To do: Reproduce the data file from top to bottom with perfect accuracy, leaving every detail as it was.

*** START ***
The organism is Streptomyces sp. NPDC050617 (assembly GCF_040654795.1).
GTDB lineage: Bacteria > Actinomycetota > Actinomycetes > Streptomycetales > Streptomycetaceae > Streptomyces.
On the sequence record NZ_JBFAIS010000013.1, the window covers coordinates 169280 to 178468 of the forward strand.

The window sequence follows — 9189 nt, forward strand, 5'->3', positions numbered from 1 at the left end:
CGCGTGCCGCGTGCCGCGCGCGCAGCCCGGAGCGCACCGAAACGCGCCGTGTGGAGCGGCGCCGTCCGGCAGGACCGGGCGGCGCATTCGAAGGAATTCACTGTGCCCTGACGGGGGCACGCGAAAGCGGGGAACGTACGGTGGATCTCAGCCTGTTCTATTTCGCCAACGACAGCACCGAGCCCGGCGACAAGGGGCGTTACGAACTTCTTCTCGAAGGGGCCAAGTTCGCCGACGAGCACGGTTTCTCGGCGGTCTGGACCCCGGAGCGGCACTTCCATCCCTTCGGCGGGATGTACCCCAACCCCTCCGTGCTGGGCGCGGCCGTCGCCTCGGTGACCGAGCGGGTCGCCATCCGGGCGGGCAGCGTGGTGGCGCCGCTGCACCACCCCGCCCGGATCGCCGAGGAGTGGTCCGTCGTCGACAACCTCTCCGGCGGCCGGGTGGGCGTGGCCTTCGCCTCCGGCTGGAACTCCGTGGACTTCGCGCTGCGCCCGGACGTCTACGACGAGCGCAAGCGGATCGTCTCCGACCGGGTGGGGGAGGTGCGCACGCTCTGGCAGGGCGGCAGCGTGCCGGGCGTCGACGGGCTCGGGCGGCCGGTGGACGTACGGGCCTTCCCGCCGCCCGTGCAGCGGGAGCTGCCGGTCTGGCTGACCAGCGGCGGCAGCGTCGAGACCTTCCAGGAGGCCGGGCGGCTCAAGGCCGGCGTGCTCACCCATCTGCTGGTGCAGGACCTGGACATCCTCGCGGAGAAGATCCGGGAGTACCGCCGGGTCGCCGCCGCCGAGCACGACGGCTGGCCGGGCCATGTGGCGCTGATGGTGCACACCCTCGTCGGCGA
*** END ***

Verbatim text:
The organism is Streptomyces sp. NPDC050617 (assembly GCF_040654795.1).
GTDB lineage: Bacteria > Actinomycetota > Actinomycetes > Streptomycetales > Streptomycetaceae > Streptomyces.
On the sequence record NZ_JBFAIS010000013.1, the window covers coordinates 169280 to 178468 of the forward strand.

The window sequence follows — 9189 nt, forward strand, 5'->3', positions numbered from 1 at the left end:
CGCGTGCCGCGTGCCGCGCGCGCAGCCCGGAGCGCACCGAAACGCGCCGTGTGGAGCGGCGCCGTCCGGCAGGACCGGGCGGCGCATTCGAAGGAATTCACTGTGCCCTGACGGGGGCACGCGAAAGCGGGGAACGTACGGTGGATCTCAGCCTGTTCTATTTCGCCAACGACAGCACCGAGCCCGGCGACAAGGGGCGTTACGAACTTCTTCTCGAAGGGGCCAAGTTCGCCGACGAGCACGGTTTCTCGGCGGTCTGGACCCCGGAGCGGCACTTCCATCCCTTCGGCGGGATGTACCCCAACCCCTCCGTGCTGGGCGCGGCCGTCGCCTCGGTGACCGAGCGGGTCGCCATCCGGGCGGGCAGCGTGGTGGCGCCGCTGCACCACCCCGCCCGGATCGCCGAGGAGTGGTCCGTCGTCGACAACCTCTCCGGCGGCCGGGTGGGCGTGGCCTTCGCCTCCGGCTGGAACTCCGTGGACTTCGCGCTGCGCCCGGACGTCTACGACGAGCGCAAGCGGATCGTCTCCGACCGGGTGGGGGAGGTGCGCACGCTCTGGCAGGGCGGCAGCGTGCCGGGCGTCGACGGGCTCGGGCGGCCGGTGGACGTACGGGCCTTCCCGCCGCCCGTGCAGCGGGAGCTGCCGGTCTGGCTGACCAGCGGCGGCAGCGTCGAGACCTTCCAGGAGGCCGGGCGGCTCAAGGCCGGCGTGCTCACCCATCTGCTGGTGCAGGACCTGGACATCCTCGCGGAGAAGATCCGGGAGTACCGCCGGGTCGCCGCCGCCGAGCACGACGGCTGGCCGGGCCATGTGGCGCTGATGGTGCACACCCTCGTCGGCGA